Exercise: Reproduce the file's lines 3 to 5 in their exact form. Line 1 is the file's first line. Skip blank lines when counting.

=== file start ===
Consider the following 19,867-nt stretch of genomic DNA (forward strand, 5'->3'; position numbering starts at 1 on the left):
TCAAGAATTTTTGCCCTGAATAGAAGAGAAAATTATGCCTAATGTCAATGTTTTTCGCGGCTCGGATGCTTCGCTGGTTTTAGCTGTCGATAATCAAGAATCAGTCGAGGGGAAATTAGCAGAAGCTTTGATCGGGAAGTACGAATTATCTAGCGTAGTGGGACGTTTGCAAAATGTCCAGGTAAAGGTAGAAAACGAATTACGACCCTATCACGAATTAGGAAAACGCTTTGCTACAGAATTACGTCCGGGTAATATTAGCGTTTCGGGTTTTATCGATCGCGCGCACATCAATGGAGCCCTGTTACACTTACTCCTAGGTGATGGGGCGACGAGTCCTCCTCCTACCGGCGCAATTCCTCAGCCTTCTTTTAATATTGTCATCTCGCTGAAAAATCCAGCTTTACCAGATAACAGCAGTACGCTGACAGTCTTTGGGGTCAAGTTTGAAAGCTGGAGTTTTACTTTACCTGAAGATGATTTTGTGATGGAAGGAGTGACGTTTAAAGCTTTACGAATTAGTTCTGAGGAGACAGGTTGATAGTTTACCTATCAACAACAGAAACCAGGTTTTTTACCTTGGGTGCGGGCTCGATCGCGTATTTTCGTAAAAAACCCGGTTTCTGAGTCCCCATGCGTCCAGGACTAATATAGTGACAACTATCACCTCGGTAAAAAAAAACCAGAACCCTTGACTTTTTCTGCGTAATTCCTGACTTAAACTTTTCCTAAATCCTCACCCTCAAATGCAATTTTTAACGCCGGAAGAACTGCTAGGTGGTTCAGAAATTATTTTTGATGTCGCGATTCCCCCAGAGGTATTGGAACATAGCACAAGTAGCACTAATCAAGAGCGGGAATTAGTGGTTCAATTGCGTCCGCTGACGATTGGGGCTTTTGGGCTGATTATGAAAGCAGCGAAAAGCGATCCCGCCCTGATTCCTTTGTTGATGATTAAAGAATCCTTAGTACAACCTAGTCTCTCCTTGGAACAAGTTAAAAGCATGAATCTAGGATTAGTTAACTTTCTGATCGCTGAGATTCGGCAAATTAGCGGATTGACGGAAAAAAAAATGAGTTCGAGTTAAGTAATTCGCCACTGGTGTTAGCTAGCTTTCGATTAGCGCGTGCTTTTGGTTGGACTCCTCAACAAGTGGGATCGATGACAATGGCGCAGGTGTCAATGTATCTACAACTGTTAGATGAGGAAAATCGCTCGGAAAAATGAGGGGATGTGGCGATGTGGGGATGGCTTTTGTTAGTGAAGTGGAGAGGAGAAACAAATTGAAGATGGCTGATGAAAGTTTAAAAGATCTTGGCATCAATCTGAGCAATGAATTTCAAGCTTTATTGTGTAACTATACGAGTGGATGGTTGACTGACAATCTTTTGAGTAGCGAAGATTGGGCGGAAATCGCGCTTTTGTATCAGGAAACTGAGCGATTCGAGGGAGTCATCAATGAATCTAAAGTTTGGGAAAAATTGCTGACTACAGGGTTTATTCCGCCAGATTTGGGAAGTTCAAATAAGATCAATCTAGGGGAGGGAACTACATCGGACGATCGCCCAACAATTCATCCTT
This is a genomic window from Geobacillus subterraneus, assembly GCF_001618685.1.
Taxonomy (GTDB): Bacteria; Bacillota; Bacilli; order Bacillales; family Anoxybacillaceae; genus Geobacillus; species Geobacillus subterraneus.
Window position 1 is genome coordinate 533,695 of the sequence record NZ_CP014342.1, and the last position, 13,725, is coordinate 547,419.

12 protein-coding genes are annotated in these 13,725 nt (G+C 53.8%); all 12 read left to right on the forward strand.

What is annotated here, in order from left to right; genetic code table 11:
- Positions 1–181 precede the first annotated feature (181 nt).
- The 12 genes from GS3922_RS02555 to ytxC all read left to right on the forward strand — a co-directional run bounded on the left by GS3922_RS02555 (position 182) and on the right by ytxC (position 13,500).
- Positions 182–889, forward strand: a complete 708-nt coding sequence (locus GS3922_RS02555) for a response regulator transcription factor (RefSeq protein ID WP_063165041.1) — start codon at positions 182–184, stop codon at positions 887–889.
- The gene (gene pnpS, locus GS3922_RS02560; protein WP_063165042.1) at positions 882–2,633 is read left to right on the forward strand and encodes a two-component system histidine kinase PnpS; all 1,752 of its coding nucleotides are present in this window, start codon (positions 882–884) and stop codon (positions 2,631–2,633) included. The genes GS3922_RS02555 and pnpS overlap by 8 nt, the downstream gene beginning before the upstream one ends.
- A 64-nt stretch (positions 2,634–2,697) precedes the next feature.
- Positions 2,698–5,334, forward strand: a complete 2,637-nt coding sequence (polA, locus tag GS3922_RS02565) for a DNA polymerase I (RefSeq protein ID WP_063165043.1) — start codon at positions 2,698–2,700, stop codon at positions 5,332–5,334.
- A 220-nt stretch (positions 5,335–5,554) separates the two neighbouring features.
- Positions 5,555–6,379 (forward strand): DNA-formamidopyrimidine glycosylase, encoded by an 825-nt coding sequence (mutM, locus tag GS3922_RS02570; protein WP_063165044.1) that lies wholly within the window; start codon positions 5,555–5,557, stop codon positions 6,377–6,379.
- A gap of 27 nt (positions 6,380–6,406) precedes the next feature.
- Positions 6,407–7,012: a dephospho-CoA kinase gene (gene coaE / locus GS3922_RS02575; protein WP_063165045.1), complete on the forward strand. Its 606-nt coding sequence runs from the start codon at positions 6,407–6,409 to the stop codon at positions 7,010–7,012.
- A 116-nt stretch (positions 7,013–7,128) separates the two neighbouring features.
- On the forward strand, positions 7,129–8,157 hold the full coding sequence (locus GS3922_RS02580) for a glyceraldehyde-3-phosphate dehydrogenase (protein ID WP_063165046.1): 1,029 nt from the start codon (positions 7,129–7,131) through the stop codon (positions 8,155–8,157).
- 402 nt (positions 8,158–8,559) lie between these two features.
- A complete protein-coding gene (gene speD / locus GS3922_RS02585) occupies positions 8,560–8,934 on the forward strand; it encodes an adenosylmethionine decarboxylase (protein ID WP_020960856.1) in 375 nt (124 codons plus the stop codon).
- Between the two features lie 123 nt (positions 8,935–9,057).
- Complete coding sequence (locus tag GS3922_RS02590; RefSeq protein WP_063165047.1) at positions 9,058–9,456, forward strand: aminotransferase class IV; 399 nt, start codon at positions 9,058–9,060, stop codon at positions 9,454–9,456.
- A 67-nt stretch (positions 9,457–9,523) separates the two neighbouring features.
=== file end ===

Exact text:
This is a genomic window from Geobacillus subterraneus, assembly GCF_001618685.1.
Taxonomy (GTDB): Bacteria; Bacillota; Bacilli; order Bacillales; family Anoxybacillaceae; genus Geobacillus; species Geobacillus subterraneus.
Window position 1 is genome coordinate 533,695 of the sequence record NZ_CP014342.1, and the last position, 13,725, is coordinate 547,419.